Alrighty then, techie video nerds, continue if you do so desire:

Now an mp4 video file is still not the most web-friendly format, but it was the right size and quality I was after, so I then looked at converting this into something the web would prefer like a SWF or an FLV video or similar. Here's a list of the software I tested – used – bought – borrowed – demo’d – stole – pillaged – abused – used on a mates machine etc.


I've placed them in a "converter/transcoder I found most useful" order:


1: VisualHub
2: Handbrake
3: Super ©
4: AVS Video Converter
5: Allok MPEG4 Converter
6: Prism Video Converter
7: Ultra Video Converter
8: Xilisoft FLV Converter 3

At time of writing, there was a new version 0.9.4 of Handbrake available, I used version 0.9.3 in this test, so I have not tested the new one yet, but if it stacks up to the release notes, then more improvements can be expected – Yo Mamma!

What I really like about all the software above, is the ability to change a wealth of parameters. Being able to setup up my own presets is something I really like, because it enables me to have exactly what I want for a particular project and not what someone else thinks I may want. With that said, I always try the presets first if there are any, because afterall, the creators of these software titles know what they're doing and I'm pretty certain they've tested all the options to death in order to find the best results and then made those into presets, well, that's at least what we're hoping they've done.

It was soon obvious that not all presets did what they said on the tin. The only real way to find out was to test all the ones that came close to my desired outcome. This would also be an easy way for me to tweak some settings afterwards and save my own presets based on the originals. I've found this to be the best practice throughout most of my tests.

After choosing my desired video resolution and frame rate, video kbps and audio sample rate and bitrate, it was then a case of finding out which video rendering engine performed the best with my large m2t file. Now the footage I used for most of my testing was my video guitar course, which is a tuition based video course that teaches you how to learn to play guitar. Now 99% of the footage is fairly static, single shot, straight on to camera, so there's no great movement involved which is great as this really tests the rendering engine because when you're testing with both high and low level motion within a video, it's more difficult to be subjective to the quality of the render as you always have the added variable of the amount of motion within the video. With this taken away from the equation, I was able to achieve more accurate results in my low-motion tutorial video.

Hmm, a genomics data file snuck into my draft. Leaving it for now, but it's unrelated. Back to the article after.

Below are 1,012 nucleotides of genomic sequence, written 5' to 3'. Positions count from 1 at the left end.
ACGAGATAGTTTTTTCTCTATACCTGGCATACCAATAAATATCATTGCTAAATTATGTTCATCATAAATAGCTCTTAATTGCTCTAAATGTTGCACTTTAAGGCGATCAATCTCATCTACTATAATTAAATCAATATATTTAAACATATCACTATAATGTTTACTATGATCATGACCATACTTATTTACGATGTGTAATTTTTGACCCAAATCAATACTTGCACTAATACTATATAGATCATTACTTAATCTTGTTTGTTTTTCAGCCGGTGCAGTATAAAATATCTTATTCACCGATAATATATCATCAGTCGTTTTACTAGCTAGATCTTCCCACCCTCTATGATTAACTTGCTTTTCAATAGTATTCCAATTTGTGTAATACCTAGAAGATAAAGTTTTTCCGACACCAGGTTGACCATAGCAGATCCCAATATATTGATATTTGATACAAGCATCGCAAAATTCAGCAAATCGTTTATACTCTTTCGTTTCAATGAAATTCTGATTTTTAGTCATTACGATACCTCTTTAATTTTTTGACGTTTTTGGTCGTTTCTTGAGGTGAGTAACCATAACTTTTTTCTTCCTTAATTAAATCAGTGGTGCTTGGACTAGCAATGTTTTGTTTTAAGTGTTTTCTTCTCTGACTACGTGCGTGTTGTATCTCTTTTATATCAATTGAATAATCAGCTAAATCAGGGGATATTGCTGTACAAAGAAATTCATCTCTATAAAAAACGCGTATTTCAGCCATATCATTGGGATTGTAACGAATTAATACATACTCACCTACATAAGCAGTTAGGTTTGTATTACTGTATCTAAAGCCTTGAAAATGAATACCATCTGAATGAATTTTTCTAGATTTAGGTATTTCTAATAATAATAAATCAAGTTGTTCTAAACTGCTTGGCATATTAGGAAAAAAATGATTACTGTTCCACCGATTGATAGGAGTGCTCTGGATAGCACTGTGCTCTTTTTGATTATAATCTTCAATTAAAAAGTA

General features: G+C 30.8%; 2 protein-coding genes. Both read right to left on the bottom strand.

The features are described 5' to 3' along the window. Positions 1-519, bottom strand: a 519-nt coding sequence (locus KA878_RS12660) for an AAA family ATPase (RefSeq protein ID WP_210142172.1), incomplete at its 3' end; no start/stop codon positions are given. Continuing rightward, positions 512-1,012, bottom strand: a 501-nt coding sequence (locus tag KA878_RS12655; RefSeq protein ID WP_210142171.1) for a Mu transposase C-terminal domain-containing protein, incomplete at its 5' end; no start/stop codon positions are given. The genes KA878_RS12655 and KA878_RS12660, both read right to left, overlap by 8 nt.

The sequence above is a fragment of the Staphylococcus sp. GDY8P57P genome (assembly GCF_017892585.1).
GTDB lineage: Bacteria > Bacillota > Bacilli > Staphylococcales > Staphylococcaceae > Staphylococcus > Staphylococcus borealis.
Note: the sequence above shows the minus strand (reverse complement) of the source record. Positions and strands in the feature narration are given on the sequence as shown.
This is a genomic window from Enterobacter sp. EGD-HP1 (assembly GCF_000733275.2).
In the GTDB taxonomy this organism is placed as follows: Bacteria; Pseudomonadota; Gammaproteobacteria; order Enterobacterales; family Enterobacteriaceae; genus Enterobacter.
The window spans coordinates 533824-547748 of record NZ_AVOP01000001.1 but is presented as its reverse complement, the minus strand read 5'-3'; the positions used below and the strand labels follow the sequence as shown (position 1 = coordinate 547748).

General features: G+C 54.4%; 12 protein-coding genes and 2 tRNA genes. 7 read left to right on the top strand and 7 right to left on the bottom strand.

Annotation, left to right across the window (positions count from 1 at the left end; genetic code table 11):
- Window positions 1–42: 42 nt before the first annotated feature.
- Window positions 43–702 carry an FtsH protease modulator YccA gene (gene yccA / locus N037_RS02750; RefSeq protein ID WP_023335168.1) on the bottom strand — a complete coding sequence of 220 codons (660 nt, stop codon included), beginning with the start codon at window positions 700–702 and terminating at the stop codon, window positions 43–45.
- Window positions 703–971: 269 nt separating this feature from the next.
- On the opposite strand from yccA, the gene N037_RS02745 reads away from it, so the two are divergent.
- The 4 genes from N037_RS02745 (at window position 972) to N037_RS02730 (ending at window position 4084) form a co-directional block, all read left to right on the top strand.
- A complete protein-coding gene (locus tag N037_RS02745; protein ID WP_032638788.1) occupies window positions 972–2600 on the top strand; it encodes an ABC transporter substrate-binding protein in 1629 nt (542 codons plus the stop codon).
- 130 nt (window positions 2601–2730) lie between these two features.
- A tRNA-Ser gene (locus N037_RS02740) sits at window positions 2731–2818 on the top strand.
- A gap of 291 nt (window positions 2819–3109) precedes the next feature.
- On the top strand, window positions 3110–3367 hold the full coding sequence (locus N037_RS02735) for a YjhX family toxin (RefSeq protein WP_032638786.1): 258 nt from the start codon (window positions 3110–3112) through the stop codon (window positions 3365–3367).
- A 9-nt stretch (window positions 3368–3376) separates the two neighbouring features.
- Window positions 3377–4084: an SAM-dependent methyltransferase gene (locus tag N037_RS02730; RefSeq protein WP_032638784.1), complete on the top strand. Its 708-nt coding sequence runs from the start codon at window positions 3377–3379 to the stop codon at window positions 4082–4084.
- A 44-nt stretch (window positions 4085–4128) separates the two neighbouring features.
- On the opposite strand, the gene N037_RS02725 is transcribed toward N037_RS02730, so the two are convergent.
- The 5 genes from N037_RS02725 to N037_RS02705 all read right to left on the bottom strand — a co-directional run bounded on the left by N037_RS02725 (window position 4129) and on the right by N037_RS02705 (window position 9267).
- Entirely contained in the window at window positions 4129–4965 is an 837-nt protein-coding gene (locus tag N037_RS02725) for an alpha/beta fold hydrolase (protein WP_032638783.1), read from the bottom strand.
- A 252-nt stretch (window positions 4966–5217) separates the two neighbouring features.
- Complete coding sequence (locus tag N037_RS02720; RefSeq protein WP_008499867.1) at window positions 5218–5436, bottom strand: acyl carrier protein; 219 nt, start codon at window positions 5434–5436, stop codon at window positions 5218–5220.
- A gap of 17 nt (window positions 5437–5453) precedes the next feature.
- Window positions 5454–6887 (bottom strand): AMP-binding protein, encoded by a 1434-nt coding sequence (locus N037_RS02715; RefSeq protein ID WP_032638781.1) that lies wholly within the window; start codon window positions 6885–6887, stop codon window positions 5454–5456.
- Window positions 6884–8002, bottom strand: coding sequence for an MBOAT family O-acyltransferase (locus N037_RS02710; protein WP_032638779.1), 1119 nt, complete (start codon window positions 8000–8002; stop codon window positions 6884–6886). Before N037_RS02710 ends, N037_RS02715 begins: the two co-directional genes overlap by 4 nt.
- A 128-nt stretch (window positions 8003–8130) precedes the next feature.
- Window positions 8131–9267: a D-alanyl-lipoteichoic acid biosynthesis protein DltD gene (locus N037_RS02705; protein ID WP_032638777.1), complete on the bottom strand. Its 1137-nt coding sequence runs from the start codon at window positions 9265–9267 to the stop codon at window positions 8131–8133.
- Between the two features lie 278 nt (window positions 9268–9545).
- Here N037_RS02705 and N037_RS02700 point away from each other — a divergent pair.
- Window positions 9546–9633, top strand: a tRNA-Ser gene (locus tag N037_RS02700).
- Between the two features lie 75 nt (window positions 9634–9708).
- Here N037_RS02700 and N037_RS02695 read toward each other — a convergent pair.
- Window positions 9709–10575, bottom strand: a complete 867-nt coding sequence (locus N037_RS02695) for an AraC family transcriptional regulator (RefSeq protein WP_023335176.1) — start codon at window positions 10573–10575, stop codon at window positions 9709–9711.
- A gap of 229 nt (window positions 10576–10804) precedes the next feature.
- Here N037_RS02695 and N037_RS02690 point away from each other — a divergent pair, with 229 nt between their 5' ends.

I began testing to see how many kilobits I could get away with, ie, what's the lowest kbps (kilobits per second) I can use and still achieve excellent quality, no pixelation, smooth transitions all with a small file size. Most of us know that video compressed for online use is always a bit of a trade off between 2 main factors – quality verses file size. Once again this is where the amount of motion and transitions in your footage come into play, if there's less visual data in a scene, then the bitrate can be lower – another decision to make when choosing between variable or constant bitrate.

Anyhow, I found, (as with most types on online video), 768kbps to be an ideal bitrate for streaming video from a server to the client. On Crash Course Muso (my online guitar course) I chose to display a 720 x 400 MP4 video size via who convert my MP4 into flash video and wrap it up in a nice video player. You will need an Amazon S3 account if you want to use this facility, but given that it's dirt cheap and a great secure video host, I'd recommend you do that anyway if you're considering distributing any amount of media across the world wide web. Another option is new-comer "Easy Video Player" who offer a similar video content management interface but with a one-time payment only as apposed to EZS3's monthly plan. They both look pretty similar so although I haven't yet checked out Easy Video Player I will do so within the next few weeks and most likely write about it at some point.